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The corruption of politics or the politics of corruption? Reconsidering the role of organised crime in the geo-politics of corruption
BySue Penna, and Martin O’Brien
Pages 21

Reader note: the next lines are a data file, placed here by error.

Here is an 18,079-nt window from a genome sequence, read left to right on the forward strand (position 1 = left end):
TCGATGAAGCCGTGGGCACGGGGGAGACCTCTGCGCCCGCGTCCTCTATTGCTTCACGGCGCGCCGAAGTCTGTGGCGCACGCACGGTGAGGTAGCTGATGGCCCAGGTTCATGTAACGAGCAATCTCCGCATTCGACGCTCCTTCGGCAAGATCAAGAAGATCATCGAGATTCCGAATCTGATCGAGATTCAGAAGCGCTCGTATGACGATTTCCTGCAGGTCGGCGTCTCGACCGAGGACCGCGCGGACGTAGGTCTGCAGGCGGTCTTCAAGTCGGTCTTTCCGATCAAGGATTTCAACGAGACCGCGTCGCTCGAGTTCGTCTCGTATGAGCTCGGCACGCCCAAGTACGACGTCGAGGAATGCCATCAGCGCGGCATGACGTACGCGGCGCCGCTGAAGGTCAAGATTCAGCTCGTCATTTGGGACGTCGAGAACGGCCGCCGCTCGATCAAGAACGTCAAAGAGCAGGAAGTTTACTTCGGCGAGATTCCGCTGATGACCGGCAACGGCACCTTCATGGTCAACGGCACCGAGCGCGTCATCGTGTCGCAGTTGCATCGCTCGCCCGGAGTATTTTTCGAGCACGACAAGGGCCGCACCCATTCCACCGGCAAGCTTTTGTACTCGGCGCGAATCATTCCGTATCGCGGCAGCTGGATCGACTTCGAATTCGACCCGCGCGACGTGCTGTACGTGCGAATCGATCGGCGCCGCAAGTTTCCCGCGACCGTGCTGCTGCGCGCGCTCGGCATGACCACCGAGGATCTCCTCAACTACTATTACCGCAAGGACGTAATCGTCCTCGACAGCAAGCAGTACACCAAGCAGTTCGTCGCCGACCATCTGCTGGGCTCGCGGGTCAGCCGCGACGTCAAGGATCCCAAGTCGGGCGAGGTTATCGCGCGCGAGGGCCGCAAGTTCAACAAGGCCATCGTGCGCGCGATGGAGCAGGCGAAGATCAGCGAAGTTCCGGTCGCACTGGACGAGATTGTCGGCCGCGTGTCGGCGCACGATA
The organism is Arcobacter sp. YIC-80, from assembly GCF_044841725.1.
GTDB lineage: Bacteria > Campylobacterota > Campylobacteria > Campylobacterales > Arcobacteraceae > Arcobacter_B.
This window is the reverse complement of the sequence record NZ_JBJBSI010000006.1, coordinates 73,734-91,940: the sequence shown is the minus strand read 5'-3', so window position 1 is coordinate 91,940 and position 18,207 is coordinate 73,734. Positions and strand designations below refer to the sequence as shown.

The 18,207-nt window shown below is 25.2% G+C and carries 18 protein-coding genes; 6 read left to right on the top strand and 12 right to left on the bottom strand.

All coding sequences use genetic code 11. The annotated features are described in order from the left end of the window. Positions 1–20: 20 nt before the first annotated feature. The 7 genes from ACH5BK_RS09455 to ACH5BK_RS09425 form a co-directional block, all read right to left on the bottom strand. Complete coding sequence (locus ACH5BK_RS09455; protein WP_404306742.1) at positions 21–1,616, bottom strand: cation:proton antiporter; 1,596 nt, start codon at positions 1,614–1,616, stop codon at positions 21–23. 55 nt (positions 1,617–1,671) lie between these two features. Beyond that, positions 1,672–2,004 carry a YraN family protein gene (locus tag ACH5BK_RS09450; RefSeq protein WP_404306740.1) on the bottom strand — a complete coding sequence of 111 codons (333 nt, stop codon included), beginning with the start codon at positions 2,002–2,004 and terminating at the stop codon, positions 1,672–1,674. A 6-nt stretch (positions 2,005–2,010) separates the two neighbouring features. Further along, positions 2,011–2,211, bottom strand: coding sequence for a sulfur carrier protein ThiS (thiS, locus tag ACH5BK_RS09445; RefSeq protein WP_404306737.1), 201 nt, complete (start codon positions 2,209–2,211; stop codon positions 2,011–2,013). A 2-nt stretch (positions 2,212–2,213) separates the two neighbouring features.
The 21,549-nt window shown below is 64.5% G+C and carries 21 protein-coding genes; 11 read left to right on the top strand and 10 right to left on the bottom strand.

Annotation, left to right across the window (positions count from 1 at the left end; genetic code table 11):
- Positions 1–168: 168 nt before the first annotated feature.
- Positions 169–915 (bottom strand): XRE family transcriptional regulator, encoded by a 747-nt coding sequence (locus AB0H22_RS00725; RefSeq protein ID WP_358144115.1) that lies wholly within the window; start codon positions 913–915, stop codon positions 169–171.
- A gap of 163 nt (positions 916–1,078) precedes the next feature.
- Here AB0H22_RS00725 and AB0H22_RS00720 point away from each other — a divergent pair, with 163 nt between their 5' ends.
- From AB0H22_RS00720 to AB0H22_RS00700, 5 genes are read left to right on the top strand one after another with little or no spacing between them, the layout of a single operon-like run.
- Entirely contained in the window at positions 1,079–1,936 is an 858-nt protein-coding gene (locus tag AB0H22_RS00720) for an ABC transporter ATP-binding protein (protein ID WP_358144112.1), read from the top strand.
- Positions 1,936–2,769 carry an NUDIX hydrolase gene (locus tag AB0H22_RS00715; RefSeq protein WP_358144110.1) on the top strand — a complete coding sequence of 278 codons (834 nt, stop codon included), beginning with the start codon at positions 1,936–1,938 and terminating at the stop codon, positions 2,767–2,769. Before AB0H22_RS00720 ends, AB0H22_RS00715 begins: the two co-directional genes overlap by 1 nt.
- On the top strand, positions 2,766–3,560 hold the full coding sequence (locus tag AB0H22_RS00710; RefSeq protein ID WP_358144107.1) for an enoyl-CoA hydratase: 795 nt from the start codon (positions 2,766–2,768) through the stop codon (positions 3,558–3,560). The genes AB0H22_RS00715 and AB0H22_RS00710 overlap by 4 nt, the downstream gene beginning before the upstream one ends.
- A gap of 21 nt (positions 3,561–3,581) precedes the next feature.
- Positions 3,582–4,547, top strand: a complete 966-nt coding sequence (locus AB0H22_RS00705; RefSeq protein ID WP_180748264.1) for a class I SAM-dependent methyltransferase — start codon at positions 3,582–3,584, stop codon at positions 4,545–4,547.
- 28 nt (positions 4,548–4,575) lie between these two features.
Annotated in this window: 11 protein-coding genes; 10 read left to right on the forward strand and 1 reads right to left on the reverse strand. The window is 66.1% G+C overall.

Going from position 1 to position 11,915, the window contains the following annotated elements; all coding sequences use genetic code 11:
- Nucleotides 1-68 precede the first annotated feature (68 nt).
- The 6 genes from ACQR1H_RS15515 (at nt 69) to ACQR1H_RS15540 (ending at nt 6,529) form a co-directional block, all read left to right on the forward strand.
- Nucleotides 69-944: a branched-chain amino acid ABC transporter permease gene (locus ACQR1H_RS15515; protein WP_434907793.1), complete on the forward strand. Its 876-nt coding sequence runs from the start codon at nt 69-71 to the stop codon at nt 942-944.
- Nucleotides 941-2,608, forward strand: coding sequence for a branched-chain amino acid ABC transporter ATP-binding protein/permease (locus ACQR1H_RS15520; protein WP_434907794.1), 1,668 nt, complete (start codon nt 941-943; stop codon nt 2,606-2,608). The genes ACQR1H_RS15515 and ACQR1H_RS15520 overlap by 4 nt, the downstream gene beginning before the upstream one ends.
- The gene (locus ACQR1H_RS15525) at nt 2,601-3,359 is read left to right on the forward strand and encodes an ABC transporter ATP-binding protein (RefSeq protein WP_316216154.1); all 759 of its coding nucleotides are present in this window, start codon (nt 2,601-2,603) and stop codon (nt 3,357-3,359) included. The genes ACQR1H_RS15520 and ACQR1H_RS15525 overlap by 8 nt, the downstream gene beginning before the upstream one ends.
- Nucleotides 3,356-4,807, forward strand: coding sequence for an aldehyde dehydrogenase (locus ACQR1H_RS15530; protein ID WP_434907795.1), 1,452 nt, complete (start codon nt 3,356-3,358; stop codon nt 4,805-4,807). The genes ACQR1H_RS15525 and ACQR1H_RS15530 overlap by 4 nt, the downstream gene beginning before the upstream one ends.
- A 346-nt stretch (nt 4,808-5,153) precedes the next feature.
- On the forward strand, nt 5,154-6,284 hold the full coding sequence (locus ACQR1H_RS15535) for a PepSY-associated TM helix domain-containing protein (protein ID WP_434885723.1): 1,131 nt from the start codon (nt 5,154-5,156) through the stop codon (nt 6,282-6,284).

The extensive, albeit fragmented, literature on corruption points to the different manifestations of corruption in different parts of the world, raising many problems for scholars. This chapter begins by detailing understandings held by policy-making and operational agencies of the role of organised crime in corruption processes, before examining how corrupt relationships in New Jersey and the City of London are managed, reproduced, and facilitated. It shows that the anti-corruption discourse that has become globally established through the United Nations Convention Against Corruption (UNCAC) ascribes a disproportionate importance to organised crime in processes and practices of corruption, and ignores factors which allow its continued participation in such relations – that is, where actions may be corrupt but licit. The United States has perhaps the most widely enforced anti-corruption law in the world, the Foreign Corrupt Practices Act (FCPA), which prohibits American persons and entities from bribing foreign governments.